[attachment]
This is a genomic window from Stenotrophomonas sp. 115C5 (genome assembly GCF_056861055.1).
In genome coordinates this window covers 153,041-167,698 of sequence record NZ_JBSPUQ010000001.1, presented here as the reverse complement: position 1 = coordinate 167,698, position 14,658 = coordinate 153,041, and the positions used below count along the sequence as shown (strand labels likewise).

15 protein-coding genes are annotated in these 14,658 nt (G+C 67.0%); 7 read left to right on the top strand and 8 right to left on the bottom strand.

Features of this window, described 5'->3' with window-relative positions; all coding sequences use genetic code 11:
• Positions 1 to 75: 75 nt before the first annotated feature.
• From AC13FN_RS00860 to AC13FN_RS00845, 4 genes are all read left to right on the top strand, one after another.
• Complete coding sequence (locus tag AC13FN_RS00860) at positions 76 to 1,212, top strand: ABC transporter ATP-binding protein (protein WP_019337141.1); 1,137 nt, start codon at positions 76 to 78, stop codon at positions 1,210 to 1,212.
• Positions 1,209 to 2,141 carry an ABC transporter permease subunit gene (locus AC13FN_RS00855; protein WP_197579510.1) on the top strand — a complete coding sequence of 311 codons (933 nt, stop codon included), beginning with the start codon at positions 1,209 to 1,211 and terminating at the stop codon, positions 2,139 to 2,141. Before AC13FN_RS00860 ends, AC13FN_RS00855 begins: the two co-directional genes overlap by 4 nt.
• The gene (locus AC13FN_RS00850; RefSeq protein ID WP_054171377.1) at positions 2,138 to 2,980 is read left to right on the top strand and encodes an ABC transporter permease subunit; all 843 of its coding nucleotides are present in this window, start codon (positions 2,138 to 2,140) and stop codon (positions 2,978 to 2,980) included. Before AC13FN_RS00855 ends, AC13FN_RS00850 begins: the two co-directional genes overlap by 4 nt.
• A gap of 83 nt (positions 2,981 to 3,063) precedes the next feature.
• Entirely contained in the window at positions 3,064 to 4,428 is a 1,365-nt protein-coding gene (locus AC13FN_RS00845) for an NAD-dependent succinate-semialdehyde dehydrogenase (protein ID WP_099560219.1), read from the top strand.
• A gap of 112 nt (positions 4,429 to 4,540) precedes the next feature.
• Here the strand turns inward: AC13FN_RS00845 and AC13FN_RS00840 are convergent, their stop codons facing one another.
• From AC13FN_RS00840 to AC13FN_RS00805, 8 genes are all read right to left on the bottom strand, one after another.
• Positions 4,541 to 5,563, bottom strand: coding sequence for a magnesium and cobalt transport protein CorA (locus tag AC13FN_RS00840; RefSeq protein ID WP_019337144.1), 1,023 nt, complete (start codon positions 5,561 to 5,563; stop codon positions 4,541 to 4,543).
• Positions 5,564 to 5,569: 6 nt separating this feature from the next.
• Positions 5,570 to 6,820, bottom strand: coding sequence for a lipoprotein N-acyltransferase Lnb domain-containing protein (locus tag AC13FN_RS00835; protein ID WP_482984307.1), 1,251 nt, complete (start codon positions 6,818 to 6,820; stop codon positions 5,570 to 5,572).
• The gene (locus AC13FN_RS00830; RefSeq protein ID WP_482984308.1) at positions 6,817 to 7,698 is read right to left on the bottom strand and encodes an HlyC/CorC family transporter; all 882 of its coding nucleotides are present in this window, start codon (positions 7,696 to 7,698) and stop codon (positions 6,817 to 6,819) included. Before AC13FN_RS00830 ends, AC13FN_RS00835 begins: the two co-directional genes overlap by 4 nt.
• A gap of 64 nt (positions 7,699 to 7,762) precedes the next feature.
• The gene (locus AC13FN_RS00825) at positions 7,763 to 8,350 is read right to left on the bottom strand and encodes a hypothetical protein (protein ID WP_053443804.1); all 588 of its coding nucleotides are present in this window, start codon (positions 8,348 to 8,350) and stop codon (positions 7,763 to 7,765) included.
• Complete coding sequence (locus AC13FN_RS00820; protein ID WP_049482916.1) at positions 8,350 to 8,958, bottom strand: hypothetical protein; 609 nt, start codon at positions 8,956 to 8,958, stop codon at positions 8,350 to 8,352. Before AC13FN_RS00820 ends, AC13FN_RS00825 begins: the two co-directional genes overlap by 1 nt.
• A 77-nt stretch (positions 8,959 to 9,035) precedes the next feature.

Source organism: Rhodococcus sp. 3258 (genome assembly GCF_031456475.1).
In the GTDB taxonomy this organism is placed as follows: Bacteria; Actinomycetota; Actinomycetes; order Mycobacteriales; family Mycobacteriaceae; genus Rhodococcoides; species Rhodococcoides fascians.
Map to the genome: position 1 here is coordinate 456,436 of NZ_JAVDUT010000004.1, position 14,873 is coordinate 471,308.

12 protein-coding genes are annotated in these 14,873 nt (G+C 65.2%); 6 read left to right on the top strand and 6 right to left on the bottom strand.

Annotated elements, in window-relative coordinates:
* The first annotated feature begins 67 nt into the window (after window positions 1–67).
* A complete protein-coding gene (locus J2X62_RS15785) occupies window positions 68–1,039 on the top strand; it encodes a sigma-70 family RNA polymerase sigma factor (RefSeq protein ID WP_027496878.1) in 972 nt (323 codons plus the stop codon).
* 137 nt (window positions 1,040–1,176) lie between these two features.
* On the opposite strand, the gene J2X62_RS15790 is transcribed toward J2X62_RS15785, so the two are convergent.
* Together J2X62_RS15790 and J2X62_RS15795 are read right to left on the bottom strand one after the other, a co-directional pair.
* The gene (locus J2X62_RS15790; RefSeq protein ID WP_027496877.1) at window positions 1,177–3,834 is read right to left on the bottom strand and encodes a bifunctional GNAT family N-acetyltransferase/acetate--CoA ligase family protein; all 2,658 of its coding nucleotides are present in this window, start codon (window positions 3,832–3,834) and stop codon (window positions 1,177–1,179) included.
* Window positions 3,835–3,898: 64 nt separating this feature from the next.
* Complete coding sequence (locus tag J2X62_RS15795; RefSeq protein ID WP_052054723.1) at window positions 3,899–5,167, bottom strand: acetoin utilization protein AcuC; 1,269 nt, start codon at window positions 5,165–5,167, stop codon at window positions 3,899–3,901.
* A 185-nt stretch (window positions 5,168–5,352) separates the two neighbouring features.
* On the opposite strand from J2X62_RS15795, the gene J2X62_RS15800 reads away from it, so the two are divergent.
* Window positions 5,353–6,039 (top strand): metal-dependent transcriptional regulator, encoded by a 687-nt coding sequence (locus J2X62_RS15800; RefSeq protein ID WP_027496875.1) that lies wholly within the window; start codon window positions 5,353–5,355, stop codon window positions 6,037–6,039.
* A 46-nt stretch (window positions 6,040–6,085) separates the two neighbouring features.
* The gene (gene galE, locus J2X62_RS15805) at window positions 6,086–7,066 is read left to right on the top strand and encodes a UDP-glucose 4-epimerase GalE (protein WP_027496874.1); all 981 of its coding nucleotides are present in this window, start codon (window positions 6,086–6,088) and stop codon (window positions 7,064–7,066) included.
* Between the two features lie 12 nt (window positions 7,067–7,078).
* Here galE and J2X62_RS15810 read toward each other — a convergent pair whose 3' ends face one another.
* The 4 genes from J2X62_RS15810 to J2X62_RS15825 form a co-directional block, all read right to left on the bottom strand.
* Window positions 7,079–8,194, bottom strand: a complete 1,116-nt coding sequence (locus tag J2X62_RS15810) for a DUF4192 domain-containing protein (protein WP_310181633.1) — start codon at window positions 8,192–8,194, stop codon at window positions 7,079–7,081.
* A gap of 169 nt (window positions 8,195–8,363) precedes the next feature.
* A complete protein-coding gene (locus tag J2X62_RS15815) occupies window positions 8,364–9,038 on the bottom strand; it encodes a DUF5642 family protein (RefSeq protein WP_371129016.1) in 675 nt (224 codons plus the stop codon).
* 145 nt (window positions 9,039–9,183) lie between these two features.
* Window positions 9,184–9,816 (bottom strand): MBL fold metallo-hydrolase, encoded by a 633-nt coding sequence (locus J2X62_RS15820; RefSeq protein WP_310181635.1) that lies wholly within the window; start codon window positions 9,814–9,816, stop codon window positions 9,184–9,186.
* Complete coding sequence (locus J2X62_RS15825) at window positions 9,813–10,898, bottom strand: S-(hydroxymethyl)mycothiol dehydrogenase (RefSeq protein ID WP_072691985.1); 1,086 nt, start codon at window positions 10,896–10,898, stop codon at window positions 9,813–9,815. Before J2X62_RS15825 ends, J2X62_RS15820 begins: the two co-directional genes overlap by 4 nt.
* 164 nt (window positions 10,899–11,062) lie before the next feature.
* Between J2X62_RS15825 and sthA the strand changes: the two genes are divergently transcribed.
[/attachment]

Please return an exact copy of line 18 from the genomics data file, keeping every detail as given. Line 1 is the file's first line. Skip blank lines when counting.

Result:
• The gene (locus AC13FN_RS00830; RefSeq protein ID WP_482984308.1) at positions 6,817 to 7,698 is read right to left on the bottom strand and encodes an HlyC/CorC family transporter; all 882 of its coding nucleotides are present in this window, start codon (positions 7,696 to 7,698) and stop codon (positions 6,817 to 6,819) included. Before AC13FN_RS00830 ends, AC13FN_RS00835 begins: the two co-directional genes overlap by 4 nt.